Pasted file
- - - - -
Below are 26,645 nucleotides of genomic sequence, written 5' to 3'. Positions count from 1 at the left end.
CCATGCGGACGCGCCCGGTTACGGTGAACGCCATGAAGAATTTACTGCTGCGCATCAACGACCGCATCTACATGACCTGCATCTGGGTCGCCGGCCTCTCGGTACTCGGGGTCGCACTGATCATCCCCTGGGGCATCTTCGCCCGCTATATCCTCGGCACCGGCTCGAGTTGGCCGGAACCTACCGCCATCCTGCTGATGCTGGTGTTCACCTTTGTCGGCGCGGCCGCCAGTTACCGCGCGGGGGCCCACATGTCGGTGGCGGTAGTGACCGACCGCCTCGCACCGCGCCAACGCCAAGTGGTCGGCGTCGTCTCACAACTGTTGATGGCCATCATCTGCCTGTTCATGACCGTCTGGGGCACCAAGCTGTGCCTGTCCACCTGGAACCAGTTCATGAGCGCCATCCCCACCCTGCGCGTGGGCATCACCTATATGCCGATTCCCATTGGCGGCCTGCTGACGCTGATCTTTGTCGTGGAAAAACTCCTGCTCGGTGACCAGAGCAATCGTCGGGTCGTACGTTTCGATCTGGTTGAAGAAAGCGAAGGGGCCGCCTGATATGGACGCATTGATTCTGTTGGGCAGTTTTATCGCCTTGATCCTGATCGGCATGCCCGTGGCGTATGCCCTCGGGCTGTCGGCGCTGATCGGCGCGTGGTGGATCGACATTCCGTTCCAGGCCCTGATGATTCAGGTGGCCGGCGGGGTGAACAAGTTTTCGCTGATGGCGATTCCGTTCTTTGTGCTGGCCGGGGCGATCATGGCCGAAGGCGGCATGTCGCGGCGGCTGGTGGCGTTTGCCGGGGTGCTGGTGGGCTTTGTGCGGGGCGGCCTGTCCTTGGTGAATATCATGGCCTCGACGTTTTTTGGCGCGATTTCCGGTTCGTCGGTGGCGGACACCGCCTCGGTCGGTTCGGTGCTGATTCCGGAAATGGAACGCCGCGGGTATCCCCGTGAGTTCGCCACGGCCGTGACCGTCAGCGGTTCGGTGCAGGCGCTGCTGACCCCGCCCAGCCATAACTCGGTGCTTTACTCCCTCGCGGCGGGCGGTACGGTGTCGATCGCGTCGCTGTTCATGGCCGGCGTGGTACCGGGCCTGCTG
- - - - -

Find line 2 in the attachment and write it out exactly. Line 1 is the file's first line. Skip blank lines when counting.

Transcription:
CCATGCGGACGCGCCCGGTTACGGTGAACGCCATGAAGAATTTACTGCTGCGCATCAACGACCGCATCTACATGACCTGCATCTGGGTCGCCGGCCTCTCGGTACTCGGGGTCGCACTGATCATCCCCTGGGGCATCTTCGCCCGCTATATCCTCGGCACCGGCTCGAGTTGGCCGGAACCTACCGCCATCCTGCTGATGCTGGTGTTCACCTTTGTCGGCGCGGCCGCCAGTTACCGCGCGGGGGCCCACATGTCGGTGGCGGTAGTGACCGACCGCCTCGCACCGCGCCAACGCCAAGTGGTCGGCGTCGTCTCACAACTGTTGATGGCCATCATCTGCCTGTTCATGACCGTCTGGGGCACCAAGCTGTGCCTGTCCACCTGGAACCAGTTCATGAGCGCCATCCCCACCCTGCGCGTGGGCATCACCTATATGCCGATTCCCATTGGCGGCCTGCTGACGCTGATCTTTGTCGTGGAAAAACTCCTGCTCGGTGACCAGAGCAATCGTCGGGTCGTACGTTTCGATCTGGTTGAAGAAAGCGAAGGGGCCGCCTGATATGGACGCATTGATTCTGTTGGGCAGTTTTATCGCCTTGATCCTGATCGGCATGCCCGTGGCGTATGCCCTCGGGCTGTCGGCGCTGATCGGCGCGTGGTGGATCGACATTCCGTTCCAGGCCCTGATGATTCAGGTGGCCGGCGGGGTGAACAAGTTTTCGCTGATGGCGATTCCGTTCTTTGTGCTGGCCGGGGCGATCATGGCCGAAGGCGGCATGTCGCGGCGGCTGGTGGCGTTTGCCGGGGTGCTGGTGGGCTTTGTGCGGGGCGGCCTGTCCTTGGTGAATATCATGGCCTCGACGTTTTTTGGCGCGATTTCCGGTTCGTCGGTGGCGGACACCGCCTCGGTCGGTTCGGTGCTGATTCCGGAAATGGAACGCCGCGGGTATCCCCGTGAGTTCGCCACGGCCGTGACCGTCAGCGGTTCGGTGCAGGCGCTGCTGACCCCGCCCAGCCATAACTCGGTGCTTTACTCCCTCGCGGCGGGCGGTACGGTGTCGATCGCGTCGCTGTTCATGGCCGGCGTGGTACCGGGCCTGCTG